1) Data collected in accordance with the above shall be used to determine the reporting conditions, per the following procedure. A unique set of reporting conditions shall be determined for the fixed-tilt and tracking portions of the plant, according to this procedure.

2) For the Plane-of-Array (POA) Irradiance measurements, the data recorded from multiple pyranometers will be averaged for each time interval for both the tracking and fixed tilt portions of the system.

i) The calculation for the tracking RC shall use the data from the POA sensors mounted to the trackers, and the fixed RC shall use the data from the POA sensors mounted to the fixed racking.

ii) In the event that data from one of the pyranometers is excluded due to malfunction or sensor discrepancy, the data from the un-excluded pyranometers shall be averaged (in the case of malfunctions), or the data from all the pyranometers may be excluded (in the case of sensor discrepancy out of range of sensor accuracy).

3) The collected data set shall be filtered according to the following operations:

i) The procedure described per section 9.1 of ASTM E2848-13 will be followed, with the exception of section 9.1.6, “Irradiance Outside of Range”. All data identified by the applied filters shall be excluded.

ii) Any test data points in which the power output of an inverter is recorded to be greater than 100% of the inverter’s maximum output shall also be excluded.

iii) Data points affected due to snow or frost coverage of the Modules shall be excluded if one or both of the following apply:

A snow depth sensor, other measurement equipment, or a visual inspection supported by photographic data.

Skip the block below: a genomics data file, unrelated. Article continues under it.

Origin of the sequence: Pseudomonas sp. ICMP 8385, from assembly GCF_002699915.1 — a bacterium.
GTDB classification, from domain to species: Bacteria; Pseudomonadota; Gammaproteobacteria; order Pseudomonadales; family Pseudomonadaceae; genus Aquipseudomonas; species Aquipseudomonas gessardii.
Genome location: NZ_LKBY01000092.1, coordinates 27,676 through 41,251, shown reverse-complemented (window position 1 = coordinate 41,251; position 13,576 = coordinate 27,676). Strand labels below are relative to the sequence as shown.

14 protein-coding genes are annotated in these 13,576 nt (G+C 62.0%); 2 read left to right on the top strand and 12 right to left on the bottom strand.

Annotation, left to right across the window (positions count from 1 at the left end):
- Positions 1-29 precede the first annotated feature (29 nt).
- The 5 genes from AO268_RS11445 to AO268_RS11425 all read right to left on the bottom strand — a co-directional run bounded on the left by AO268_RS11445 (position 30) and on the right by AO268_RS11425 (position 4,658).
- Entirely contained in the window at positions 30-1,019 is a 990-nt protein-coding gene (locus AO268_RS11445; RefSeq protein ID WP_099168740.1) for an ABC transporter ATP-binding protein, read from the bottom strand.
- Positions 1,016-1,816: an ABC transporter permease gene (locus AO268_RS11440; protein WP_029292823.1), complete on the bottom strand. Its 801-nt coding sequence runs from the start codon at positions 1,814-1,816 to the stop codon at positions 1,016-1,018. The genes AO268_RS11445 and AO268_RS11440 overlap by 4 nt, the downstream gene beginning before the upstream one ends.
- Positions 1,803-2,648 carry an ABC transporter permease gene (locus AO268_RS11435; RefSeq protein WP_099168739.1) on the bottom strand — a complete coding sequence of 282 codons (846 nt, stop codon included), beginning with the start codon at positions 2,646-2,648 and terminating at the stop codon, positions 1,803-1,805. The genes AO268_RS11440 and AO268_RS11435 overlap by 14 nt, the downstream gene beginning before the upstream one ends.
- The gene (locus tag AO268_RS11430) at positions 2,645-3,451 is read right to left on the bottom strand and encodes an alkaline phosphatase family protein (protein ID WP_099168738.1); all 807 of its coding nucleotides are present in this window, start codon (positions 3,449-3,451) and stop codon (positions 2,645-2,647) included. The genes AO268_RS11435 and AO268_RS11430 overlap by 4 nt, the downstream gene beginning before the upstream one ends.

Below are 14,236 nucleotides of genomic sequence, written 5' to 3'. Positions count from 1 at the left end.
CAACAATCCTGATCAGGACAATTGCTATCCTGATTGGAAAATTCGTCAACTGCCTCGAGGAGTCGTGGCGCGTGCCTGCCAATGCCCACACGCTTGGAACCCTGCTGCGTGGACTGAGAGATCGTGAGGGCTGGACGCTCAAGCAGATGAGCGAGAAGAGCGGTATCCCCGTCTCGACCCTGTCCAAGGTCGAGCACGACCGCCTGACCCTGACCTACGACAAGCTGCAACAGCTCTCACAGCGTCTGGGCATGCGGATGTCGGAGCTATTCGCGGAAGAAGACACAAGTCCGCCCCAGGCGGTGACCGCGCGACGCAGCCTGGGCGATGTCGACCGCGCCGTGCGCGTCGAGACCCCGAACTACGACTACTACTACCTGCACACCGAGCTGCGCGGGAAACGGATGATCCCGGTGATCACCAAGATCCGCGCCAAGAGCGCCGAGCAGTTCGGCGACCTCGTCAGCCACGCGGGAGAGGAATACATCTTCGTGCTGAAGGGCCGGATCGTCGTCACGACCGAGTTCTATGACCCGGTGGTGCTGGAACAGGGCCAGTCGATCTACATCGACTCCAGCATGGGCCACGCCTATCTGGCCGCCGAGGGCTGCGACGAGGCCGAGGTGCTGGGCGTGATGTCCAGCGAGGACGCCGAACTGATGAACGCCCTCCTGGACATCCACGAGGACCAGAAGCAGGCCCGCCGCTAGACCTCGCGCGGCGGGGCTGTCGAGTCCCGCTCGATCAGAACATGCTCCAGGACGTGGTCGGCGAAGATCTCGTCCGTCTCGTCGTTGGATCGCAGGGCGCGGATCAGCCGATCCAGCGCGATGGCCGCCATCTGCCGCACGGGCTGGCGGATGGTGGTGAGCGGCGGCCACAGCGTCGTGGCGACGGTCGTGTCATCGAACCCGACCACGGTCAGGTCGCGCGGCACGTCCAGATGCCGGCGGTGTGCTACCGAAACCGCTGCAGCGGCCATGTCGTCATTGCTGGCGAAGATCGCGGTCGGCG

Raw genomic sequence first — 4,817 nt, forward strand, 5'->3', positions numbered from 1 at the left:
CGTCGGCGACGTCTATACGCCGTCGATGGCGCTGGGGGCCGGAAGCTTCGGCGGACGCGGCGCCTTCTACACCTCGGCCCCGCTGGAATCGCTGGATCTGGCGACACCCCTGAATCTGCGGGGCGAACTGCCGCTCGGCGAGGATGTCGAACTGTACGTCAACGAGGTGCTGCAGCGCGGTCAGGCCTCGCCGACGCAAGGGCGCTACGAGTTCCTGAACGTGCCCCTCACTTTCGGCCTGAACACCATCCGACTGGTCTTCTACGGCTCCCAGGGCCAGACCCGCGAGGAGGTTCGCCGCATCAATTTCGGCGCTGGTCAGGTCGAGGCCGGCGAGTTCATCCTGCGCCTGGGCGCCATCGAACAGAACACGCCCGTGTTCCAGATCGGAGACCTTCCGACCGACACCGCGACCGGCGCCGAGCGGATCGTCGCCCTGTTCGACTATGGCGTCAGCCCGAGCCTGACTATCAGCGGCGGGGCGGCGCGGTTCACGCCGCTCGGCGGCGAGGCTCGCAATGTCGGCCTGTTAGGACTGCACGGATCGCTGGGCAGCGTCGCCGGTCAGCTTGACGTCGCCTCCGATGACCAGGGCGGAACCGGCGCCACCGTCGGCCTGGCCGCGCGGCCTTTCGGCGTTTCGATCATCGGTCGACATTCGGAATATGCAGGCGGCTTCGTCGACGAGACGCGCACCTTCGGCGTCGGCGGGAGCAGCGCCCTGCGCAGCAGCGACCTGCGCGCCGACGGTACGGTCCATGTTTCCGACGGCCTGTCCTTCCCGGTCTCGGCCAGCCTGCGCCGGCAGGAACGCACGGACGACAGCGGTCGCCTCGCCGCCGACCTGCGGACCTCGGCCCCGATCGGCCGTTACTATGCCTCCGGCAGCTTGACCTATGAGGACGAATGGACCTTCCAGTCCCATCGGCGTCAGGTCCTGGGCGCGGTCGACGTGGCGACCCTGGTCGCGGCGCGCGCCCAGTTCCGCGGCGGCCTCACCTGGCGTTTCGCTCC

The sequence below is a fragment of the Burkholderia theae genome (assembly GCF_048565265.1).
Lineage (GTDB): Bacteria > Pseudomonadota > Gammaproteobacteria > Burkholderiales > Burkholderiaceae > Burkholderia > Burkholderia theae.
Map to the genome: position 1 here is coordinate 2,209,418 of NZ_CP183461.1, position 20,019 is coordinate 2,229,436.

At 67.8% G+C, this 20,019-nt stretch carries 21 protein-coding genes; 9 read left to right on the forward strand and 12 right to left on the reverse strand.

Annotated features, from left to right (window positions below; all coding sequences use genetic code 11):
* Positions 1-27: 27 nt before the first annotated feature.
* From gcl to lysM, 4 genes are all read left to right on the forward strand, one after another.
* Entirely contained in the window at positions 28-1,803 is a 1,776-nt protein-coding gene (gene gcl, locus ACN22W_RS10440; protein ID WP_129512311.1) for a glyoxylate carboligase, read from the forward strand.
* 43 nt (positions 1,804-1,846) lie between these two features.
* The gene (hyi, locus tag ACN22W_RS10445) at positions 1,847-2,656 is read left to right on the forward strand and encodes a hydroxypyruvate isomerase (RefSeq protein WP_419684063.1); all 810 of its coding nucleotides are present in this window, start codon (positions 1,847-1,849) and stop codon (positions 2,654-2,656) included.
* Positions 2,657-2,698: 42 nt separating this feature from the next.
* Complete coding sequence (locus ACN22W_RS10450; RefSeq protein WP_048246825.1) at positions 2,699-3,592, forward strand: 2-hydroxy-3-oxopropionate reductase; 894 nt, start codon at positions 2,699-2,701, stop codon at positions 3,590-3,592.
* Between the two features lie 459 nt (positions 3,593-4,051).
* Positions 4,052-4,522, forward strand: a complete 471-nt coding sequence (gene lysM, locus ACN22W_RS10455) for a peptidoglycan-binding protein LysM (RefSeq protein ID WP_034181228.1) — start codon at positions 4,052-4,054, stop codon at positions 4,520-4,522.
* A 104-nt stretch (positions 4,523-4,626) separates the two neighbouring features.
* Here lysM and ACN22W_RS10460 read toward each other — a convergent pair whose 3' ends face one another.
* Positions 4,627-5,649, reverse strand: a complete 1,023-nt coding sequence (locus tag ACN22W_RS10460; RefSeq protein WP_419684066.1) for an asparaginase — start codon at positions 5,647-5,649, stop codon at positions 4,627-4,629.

There is a significant difference between actual and expected output, based on statistical means or engineering judgment.

iv) After filtering, the resultant data set shall be used to determine the reference irradiance (*Irr*_{0}) for the reporting conditions.

4) In order to determine the Irr_{0}, the test data shall be sorted according to POA irradiance from highest to lowest, and examined to determine the highest POA irradiance value for which there is a nearly equal distribution of data points in the range of the selected POA irradiance ± 20%. This irradiance shall be considered Irr_{0}.

5) There shall be no more than a 40%/60% spread in the irradiance distribution, *i.e.*, no more than 40% of irradiance data above Irr_{0} and 60% of irradiance data below Irr_{0}, or vice versa.

6) All test data where the irradiance is outside of the range of* Irr*_{0} plus or minus the irradiance band (*Irr*_{0} ± 20%) shall be excluded.

7) The minimum value for consideration as the *Irr*_{0} will be calculated by dividing the following Equation (1):

$Ir{r}_{min}=\frac{400\text{\hspace{0.17em}}\text{W}/{\text{m}}^{\text{2}}}{1-Ir{r}_{band}}=\frac{400\text{\hspace{0.17em}}\text{W}/{\text{m}}^{\text{2}}}{1-0.2}=500\text{\hspace{0.17em}}\text{W}/{\text{m}}^{\text{2}}$ (1)

where:

*Irr** _{min}* is the minimum value for

*Irr** _{band}* is the size of half the irradiance band expressed as a number, so a band of ±20% would mean

All irradiance values less than *Irr** _{min}* shall be excluded from consideration as the

i) The maximum irradiance value for consideration of the *Irr*_{0} shall be

determined by the following Equation (2):

$Ir{r}_{max}=\frac{Ir{r}_{high}}{1+Ir{r}_{band}}$ (2)

where:

*Irr** _{max}* is the maximum value for

*Irr** _{high}* is the highest irradiance value of the collected and filtered data set

All irradiance values greater than *Irr** _{high}* shall be excluded from consideration as the Irr

8) The filtered measurement data shall be defined as the resulting data set, and it shall have a minimum of five hundred (500) data points.

i) The five hundred (500) or more data points are under the assumption of a one-minute data interval.

ii) If the filtered data set does not contain enough data, then the Test Period will be shifted per ASTM 2848-13 section 8.3.

iii) At the agreement of the Contractor and Owner, the irradiance band in section (iv) above may be increased (not to exceed Irr_{0} ± 40%) or reduced (not less than Irr_{0} ± 15%), in order to obtain a necessary and reasonable number of data points.

iv) All data points with irradiance less than 400 W/m^{2} (or 300 W/m^{2} if more data points are needed) shall be excluded.

9) The average ambient temperature of the Filtered Measurement Data shall be calculated. This average ambient temperature shall be the reference temperature T_{0}. This T_{0} may be different for the fixed and tracking systems.